Nanotechnology - Technologies for the Future
(PRWEB) June 13, 2000
Center for NanoSpace Technologies, Inc.
P. O. Box 70,
League City, TX
Www. nanospace. org
Press Release June 1, 2000
Nanotechnology the Next Industrial Revolution?
Nanotechnology, what is it? Many have heard the term; Nanotechnology the "Next Industrial Revolution." However, does the average person understand the significance of this emerging science?
On rare occasion, a science emerges so compelling that it has the potential to change the way the world works, virtually overnight! If this sounds like something out of science fiction, it is not. The science of manipulating and controlling objects very small Â at the micro and nanometer scale is here now, although still it is infancy. What size are we actually talking about when it comes to Nanotechnology? The scale of a nanometer is, one billionth of a meter in size! If this is a difficult concept to imagine, what is even more difficult, is the thought of machines, one billionth of a meter in size, constructing and programming other machines of the same size or smaller! A comparison would be; going from the discovery of fire, to traveling in space, except it would happen in ten years not many thousands of years!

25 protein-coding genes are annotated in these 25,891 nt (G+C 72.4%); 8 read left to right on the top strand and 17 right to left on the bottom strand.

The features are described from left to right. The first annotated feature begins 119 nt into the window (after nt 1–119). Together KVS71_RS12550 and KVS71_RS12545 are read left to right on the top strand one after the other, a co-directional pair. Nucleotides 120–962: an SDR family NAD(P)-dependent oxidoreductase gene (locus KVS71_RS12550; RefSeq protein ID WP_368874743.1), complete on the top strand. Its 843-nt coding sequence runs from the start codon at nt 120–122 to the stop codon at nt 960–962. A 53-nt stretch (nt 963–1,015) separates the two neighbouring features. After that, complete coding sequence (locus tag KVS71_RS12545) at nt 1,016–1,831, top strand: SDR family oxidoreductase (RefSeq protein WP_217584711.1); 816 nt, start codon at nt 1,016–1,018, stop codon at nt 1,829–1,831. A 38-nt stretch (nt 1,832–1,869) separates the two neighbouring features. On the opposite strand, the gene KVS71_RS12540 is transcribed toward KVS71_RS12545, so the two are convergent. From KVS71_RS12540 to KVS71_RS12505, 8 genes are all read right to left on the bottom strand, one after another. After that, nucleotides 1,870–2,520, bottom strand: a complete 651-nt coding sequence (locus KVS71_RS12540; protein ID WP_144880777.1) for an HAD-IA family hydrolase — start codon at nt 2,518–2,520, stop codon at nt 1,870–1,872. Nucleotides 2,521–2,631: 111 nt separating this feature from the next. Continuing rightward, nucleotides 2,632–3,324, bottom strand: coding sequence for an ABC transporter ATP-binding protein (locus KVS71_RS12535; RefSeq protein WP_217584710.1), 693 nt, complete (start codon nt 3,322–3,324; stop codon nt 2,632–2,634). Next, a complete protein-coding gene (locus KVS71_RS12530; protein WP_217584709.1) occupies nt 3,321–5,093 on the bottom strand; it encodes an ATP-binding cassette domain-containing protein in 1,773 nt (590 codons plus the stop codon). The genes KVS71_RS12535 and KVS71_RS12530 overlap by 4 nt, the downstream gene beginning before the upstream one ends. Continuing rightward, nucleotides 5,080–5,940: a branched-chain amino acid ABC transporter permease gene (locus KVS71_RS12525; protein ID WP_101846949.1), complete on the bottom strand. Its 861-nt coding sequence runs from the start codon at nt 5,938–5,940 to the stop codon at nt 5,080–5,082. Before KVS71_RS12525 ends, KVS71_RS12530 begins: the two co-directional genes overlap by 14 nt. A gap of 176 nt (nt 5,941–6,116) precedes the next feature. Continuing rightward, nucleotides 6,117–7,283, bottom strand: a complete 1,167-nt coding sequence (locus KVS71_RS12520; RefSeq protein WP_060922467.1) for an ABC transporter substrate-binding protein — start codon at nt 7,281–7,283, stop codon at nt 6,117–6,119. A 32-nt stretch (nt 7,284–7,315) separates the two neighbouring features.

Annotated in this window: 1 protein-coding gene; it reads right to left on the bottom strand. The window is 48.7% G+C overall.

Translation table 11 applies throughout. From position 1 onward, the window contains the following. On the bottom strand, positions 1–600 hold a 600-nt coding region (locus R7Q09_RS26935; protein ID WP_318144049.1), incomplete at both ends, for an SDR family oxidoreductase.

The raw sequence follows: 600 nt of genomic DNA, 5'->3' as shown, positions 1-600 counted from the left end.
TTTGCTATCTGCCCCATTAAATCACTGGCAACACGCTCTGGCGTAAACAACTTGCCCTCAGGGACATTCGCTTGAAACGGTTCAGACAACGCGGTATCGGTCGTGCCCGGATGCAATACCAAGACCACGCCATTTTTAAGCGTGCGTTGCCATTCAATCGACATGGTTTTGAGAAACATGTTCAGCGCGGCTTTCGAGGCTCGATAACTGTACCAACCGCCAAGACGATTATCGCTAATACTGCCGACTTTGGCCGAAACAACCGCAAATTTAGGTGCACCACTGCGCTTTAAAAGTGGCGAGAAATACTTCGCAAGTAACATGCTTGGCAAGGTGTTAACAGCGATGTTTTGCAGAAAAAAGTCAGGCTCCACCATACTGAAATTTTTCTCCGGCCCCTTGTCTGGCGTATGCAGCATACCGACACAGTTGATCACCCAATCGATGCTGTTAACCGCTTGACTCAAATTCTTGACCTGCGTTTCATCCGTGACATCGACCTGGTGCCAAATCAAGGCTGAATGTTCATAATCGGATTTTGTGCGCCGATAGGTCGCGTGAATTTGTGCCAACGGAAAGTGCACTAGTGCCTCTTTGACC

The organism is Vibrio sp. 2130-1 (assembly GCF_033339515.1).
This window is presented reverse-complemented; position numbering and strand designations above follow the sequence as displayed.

In recent months, the President and other politicians have spoken of our need to stay ahead in the area of Nanotechnology, stating that it will be the most important science in the next century. Millions of dollars have been set aside for academic research. On January 21, 2000, President Clinton gave a speech at the California Institute of Technology, in which he stated; "My budget supports a major new National Nanotechnology Initiative, worth $500 million. Â . the ability to manipulate matter at the atomic and molecular level. Imagine the possibilities: materials with ten times the strength of steel and only a small fraction of the weight Â shrinking all the information housed in the Library of Congress into a device the size of a sugar cube Â detecting cancerous tumors, when they are only a few cells in size. Some of our research goals may take 20 or more years to achieve, but that is precisely why there is an important role for the federal government." The PresidentÂs statement may be a little off on its time scale because of the work already accomplished by foundations such as the Center for NanoSpace Technologies, Inc. Many believe the breakthroughs are already starting, and it may be closer to 10 years. The Center for example will be shortly launching several devices incorporating Micro Electro Mechanical Systems (MEMS) technology, with nanotechnology not far behind.